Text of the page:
by Mary Turck, 3/13/08 • Growing up, I heard my mother admonish us, time and time again, to light one candle rather than cursing the darkness. She meant that we ought to do something. Any effort to make the world better would accomplish more than giving up in despair.
Today, as we face climate change around the globe, air quality alerts at home in Minnesota, depletion of water resources, and all of the myriad environmental challenges, we need to remember those candles. We need to make changes in lifestyles, transportation, energy use and consumption in order to live more sustainably.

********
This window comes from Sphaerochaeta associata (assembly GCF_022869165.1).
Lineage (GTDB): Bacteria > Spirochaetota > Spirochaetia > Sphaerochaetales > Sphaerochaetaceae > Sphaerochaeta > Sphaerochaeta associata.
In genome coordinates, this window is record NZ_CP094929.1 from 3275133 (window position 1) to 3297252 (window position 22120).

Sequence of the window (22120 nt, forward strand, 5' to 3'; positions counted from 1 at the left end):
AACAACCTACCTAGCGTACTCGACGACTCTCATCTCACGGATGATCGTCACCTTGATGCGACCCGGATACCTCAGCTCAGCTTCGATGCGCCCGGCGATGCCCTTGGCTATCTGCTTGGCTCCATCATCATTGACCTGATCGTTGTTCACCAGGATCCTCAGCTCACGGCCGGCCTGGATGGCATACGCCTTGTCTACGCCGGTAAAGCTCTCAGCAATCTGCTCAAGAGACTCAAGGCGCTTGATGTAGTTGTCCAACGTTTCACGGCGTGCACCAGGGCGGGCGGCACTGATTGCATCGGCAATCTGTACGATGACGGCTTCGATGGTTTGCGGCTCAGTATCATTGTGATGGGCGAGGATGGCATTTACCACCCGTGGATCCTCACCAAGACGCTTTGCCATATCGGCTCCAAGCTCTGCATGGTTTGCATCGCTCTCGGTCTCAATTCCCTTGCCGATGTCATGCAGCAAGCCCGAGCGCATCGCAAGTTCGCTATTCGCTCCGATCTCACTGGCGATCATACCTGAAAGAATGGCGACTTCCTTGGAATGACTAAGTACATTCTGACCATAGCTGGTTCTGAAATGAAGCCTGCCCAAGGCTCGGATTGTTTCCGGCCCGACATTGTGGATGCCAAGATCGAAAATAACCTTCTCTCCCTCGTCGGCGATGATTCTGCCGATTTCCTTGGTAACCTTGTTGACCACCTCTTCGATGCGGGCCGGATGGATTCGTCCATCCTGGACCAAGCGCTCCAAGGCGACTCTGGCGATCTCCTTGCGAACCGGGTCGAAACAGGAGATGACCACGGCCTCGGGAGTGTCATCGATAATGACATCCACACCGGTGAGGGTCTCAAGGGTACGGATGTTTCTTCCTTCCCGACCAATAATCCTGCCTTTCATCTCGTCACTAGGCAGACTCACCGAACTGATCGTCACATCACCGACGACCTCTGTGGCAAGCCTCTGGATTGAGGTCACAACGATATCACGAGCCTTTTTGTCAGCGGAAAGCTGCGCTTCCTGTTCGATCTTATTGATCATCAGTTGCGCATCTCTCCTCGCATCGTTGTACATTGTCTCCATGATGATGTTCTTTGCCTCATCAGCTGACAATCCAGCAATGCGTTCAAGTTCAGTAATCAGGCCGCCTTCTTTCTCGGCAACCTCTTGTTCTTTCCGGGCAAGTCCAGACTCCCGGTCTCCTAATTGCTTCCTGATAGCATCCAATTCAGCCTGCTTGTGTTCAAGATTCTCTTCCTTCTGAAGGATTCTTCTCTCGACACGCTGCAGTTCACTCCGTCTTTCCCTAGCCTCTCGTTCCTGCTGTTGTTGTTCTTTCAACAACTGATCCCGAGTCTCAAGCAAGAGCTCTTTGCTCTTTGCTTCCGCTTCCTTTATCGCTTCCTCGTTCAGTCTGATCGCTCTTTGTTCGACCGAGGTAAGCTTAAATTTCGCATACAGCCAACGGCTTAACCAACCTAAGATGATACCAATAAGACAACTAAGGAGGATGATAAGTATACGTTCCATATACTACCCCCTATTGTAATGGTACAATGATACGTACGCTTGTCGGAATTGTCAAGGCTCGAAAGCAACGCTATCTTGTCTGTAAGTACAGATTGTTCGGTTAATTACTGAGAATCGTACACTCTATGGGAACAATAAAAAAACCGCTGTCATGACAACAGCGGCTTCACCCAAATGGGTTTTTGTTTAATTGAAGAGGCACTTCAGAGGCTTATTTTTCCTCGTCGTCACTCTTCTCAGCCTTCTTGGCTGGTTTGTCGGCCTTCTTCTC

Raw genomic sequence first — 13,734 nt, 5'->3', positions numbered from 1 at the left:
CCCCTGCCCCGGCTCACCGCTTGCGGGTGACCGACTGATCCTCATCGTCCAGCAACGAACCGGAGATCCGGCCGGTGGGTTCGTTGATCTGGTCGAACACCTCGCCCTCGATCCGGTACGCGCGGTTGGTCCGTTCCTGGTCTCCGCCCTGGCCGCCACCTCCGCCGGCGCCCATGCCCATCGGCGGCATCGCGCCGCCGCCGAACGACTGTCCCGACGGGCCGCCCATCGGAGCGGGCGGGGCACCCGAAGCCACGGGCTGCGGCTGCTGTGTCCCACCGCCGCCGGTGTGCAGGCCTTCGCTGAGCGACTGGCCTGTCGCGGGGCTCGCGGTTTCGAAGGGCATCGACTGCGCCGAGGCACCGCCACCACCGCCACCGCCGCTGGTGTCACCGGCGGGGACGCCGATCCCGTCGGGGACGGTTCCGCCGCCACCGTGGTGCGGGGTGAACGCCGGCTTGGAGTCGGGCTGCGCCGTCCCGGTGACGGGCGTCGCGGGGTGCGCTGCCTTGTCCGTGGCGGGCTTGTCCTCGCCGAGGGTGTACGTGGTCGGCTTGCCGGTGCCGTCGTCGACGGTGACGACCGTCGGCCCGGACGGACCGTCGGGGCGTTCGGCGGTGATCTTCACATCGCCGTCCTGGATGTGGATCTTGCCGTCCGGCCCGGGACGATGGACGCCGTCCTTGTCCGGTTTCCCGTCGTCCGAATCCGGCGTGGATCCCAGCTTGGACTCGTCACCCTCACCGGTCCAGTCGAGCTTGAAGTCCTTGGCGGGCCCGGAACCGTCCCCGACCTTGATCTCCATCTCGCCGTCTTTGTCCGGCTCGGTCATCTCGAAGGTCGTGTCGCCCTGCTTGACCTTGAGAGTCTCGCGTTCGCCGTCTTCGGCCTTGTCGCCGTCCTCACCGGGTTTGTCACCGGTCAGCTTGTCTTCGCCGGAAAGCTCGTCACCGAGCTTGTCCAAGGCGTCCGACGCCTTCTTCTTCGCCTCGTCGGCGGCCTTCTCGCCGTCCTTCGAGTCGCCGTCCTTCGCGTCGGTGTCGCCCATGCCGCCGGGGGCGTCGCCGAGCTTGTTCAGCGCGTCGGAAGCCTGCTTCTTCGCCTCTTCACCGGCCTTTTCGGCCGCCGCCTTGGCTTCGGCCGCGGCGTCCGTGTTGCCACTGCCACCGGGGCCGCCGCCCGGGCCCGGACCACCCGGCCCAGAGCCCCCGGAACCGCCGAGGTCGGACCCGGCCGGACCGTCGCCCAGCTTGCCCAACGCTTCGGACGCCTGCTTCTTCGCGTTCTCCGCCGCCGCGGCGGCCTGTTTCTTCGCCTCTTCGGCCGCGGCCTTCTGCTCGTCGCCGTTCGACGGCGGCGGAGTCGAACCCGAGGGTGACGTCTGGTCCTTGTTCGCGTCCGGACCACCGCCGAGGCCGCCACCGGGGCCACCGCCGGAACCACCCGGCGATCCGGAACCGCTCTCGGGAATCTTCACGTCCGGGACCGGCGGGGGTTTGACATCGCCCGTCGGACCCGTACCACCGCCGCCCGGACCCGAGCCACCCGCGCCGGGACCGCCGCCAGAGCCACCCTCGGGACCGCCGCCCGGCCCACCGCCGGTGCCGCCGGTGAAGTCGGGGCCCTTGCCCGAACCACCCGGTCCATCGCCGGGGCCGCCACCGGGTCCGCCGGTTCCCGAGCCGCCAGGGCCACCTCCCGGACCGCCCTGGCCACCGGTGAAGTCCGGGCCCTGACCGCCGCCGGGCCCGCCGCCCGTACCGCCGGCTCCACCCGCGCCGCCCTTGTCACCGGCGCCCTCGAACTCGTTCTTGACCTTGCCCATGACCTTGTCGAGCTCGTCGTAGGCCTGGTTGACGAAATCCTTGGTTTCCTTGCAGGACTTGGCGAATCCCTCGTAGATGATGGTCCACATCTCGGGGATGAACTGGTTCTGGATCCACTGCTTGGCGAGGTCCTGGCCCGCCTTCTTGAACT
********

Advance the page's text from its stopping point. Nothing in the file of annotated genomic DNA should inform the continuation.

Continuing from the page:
In today’s TC Daily Planet, Brian Peterson explains one of the more complex approaches to change in Cap and trade: Why you should care, what you need to know.
Last week’s Neighborhood Sustainability Conference at Augsburg offered voices of hope. MTN collected several voices from the conference at its Sustainability 08 page.
The Twin Cities have many programs, people and organizations working on issues of sustainability. One of the voices speaking about sustainability and hope in the Twin Cities is Jay Walljasper. His book, The Great Neighborhood Book: A Do-it-Yourself Guide to Placemaking, (reviewed here) tells stories of sustainable neighborhoods. He spoke at the conference last week – see and hear him here.
And then, if you want to light a symbolic candle, or a practical fluorescent light, take the Minnesota Energy Challenge, and join in being the change we all need to make together.